Geoff Parnell, the official Tower of London historian, and a member of the Royal Armouries staff, also believes that the allegedly ancient history of captive ravens at the Tower is just a legend that was created during the Victorian era. And during Parnell's research, despite the superstition that the Crown depends on the continued presence of the ravens, "[he] has found the blunt statement in the records 'there are none left' – and yet the monarchy and the tower have more or less survived". This alludes to a period right before the reopening of the Tower after World War II, when the only surviving ravens, the mated pair Mabel and Grip, disappeared from the Tower, perhaps eloping to a nearby wood. The story of their escape appeared in several local American papers.
Dr Parnell also believes that the first captive ravens may have been introduced to the Tower as pets of the staff. After "The Raven" the famous narrative poem by American writer Edgar Allan Poe was first published in January 1845, the Western world became fascinated with the birds.
During World War II, only one raven was able to survive the hardships of the bombing during the Blitz, so the Prime Minister, Sir Winston Churchill, ordered more ravens to be brought in, in order to bring the flock up to the correct size. The Tower ravens are enlisted as soldiers of the Kingdom, and were issued attestation cards in the same way as soldiers and police. As is the case with soldiers, the ravens can be dismissed for unsatisfactory conduct.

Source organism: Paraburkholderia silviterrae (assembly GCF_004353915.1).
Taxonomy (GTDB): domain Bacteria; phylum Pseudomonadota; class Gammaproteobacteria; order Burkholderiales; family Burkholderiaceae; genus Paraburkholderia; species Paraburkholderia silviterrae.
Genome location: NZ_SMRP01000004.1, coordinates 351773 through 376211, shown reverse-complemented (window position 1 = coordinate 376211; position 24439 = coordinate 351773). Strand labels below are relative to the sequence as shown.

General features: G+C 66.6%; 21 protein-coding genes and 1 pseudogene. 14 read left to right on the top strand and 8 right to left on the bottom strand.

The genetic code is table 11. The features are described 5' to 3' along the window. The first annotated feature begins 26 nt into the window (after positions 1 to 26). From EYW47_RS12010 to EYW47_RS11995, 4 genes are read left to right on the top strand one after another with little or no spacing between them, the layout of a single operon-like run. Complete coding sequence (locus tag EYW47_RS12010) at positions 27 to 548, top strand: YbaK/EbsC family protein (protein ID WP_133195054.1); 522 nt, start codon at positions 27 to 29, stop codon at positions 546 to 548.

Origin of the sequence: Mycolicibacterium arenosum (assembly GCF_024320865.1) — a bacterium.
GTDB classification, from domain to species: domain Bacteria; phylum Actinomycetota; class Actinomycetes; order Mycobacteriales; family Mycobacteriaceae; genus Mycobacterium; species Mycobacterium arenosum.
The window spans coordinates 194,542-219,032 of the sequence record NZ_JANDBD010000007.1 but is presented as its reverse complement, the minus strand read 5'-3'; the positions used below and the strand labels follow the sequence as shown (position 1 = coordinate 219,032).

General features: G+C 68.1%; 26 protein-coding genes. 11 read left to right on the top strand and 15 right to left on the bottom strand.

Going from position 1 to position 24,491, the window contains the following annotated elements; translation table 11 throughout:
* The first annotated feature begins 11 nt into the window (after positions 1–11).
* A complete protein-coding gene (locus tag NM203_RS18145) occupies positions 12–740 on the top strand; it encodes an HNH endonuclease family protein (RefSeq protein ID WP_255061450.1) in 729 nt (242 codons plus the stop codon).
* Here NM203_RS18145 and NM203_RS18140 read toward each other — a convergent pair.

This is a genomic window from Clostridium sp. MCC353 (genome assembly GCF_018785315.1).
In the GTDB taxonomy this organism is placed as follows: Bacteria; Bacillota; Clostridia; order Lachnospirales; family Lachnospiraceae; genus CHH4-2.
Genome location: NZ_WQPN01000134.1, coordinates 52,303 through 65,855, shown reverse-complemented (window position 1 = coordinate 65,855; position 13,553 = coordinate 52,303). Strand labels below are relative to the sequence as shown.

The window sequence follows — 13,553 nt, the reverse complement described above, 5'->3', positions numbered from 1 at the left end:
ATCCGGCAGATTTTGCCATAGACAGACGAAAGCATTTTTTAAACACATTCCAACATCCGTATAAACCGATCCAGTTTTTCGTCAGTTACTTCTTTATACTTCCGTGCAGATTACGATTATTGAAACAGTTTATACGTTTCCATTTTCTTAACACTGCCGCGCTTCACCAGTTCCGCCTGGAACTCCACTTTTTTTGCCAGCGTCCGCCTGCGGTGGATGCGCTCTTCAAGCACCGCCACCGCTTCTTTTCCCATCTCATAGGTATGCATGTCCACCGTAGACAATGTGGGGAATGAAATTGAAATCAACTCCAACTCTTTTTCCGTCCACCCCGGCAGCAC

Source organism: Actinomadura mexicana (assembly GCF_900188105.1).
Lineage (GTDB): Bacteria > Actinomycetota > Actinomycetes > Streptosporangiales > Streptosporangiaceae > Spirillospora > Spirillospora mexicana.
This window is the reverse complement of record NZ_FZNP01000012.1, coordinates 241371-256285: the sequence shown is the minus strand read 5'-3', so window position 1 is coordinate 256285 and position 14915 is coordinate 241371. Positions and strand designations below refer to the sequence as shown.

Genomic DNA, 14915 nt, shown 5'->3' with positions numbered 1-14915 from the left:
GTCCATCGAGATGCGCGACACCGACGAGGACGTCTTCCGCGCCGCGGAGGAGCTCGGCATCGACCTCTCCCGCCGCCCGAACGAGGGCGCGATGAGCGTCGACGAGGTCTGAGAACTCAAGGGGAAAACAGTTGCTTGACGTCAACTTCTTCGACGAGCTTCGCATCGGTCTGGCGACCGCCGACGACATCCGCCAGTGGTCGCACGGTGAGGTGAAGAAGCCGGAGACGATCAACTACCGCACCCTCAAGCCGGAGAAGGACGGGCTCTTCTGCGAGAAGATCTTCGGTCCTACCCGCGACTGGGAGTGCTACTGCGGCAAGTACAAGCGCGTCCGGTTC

The first reference to an early version of the legend that Britain will fall if the ravens leave the Tower comes from July, 1944, when ravens were being used as unofficial spotters for enemy bombs and planes during the Blitz.
Today the Tower's ravens are one of the attractions for tourists visiting the City of London. Vladimir Putin, the President of Russia, is reported to have been impressed by the birds' verbal skills; one of the ravens greeted each person in his entourage with a "Good morning!". However, visitors are advised not to feed the birds, and warned that a raven will bite if it feels threatened.